The Graffitti, Stencils and Drawings of Banksy: Part Two in an Eight-Part Banksy Series

Banksy Photos, Prints and Tattoos: Part Three in an Eight-Part Banksy Art Series

The Art of Banksy: Pieces Sold and For Sale: Part Four in an Eight-Part Banksy Series

The Art of Being Banksy: Interviews, Films and Videos Featuring the Elusive Street Artist: Part Five in an Eight-Part Banksy Series

No amount of skillful invention can replace the essential element of imagination.

Via: www.mentalfloss.com written by Andréa Fernades

In honor of artist, Edward Hopper’s 126th birthday, and via Metal Floss’ “Feel Art Again” written by Andréa Fernandes’ Circa71 features my favorite American artist, Edward Hopper and his 1929 painting “Chop Suey,” one of his many scenes of city life.

Though he’s known for city scenes like “Chop Suey” and the famous “Nighthawks,” Edward Hopper’s first big break was with a watercolor of a seaside home. “The Mansard Roof” was painted in 1923, during his first summer in Gloucester, MA, and was bought for the Brooklyn Museum’s permanent collection for $100—a decent amount at the time. Although he continued to vacation by the sea, Hopper’s watercolor production had slowed by 1946; he explained his lack of watercolor production by saying, “I think it’s because the watercolors are done from nature and I don’t work from nature anymore.”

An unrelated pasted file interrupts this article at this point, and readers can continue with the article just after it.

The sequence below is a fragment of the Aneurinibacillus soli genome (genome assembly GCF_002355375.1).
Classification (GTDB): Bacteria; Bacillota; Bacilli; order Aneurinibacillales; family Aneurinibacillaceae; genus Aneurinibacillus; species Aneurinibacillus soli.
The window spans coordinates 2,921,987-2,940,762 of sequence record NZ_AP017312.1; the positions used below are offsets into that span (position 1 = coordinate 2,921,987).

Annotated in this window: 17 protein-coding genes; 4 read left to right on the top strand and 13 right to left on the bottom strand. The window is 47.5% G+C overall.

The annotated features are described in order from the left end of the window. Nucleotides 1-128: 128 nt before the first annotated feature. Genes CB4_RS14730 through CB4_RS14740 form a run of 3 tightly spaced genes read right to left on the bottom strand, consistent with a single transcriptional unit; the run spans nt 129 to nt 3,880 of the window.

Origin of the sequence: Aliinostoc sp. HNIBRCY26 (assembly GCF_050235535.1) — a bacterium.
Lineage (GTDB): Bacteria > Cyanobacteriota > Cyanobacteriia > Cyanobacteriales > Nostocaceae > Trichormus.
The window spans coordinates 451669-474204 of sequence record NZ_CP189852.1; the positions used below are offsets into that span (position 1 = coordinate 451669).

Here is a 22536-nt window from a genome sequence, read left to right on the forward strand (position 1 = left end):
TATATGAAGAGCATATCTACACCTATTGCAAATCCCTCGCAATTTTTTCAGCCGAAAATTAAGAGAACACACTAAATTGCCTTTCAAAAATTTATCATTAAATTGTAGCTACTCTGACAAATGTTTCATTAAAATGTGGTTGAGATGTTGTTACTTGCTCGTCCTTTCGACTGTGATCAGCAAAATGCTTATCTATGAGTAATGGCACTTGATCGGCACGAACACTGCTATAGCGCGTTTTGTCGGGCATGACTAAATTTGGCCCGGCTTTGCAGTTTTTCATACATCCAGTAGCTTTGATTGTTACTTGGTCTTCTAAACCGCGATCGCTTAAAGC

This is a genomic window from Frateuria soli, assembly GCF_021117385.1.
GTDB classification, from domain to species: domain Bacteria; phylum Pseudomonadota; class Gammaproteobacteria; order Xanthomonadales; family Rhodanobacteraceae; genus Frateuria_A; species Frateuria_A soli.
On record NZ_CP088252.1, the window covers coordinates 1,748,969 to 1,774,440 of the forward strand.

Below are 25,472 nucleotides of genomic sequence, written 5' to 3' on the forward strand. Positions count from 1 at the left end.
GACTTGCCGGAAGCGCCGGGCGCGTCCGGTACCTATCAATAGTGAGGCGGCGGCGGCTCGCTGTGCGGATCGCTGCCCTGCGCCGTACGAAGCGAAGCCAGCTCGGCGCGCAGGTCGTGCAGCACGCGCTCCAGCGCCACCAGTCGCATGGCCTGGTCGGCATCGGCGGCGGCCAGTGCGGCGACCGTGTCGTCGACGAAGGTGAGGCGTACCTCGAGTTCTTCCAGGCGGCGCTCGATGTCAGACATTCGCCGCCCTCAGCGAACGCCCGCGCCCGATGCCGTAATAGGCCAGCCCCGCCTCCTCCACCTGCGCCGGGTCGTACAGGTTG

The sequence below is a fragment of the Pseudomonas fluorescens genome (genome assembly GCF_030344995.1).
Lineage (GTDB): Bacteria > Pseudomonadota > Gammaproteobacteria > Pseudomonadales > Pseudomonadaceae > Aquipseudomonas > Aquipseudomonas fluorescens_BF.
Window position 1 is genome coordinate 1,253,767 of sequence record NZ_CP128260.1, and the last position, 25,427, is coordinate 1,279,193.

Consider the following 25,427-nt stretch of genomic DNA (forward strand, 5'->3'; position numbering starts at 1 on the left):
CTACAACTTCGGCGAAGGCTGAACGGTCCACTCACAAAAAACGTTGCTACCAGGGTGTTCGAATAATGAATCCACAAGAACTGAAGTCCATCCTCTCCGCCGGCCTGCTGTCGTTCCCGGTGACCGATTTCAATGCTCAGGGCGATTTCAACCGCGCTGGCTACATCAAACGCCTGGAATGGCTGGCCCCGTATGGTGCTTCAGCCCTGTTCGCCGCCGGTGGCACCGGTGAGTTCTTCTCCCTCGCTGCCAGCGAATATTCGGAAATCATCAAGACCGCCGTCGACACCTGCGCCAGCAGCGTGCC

Thanks to commercial artwork—which he loathed—Hopper was able to afford three trips to Europe, all of which centered around Paris. Unlike other artists who visited Paris, though, Hopper didn’t get in with the “it” crowd. He remarked: “Whom did I meet? Nobody. I’d heard of Gertrude Stein, but I don’t remember having heard of Picasso at all… Paris had no great or immediate impact on me.” While there, though, he did develop an affinity for the work of Edgar Degas and Édouard Manet and a dislike for Paul Cézanne’s work.

The two types of scenes that comprise the bulk of Hopper’s oeuvre—seaside houses and city nights—don’t seem to have much in common. They’re tied together, though, by Hopper’s emphasis on light and shadows. Hopper once said of his fascination with light, “Maybe I am slightly inhuman… all I ever wanted to do was to paint sunlight on the side of a house.”

As one of America’s most well-known artists, Hopper’s work has had a strong impact on pop culture. The house in Alfred Hitchcock’s Pscyho was heavily influenced by Hopper’s “House by the Railroad,” which was the first painting in the permanent collection of New York’s Museum of Modern Art. Turner Class Movies sometimes runs animated clips based on Hopper paintings prior to films, including “The Sunny Side of Life,” inspired by “Chop Suey.” According to Sister Wendy, “there was a period when every college dormitory in the country had on its walls a poster of Hopper’s ‘Nighthawks.’” And Madonna named her 1993 world tour after Hopper’s 1941 painting “Girlie Show,” even incorporating aspects of the painting into the performance.

Many scholars find “Chop Suey” particularly interesting because they believe the painting depicts a woman facing her doppelganger. Either way, the subjects of “Chop Suey” are less isolated and lonely than in most of Hopper’s other city scenes.

A larger version of “Chop Suey” is available here.

Fans of Edward Hopper should check out the exhibit guides from the NGA, the Tate Modern, and the MFA; Gordon Theisen’s Staying Up Much Too Late; the Edward Hopper Scrapbook; this YouTube video of Hopper paintings; Slate’s slideshow on Hopper architecture; the Smithsonian’s interview of Hopper; the ARC’s Hopper gallery; and the Edward Hopper House Art Center.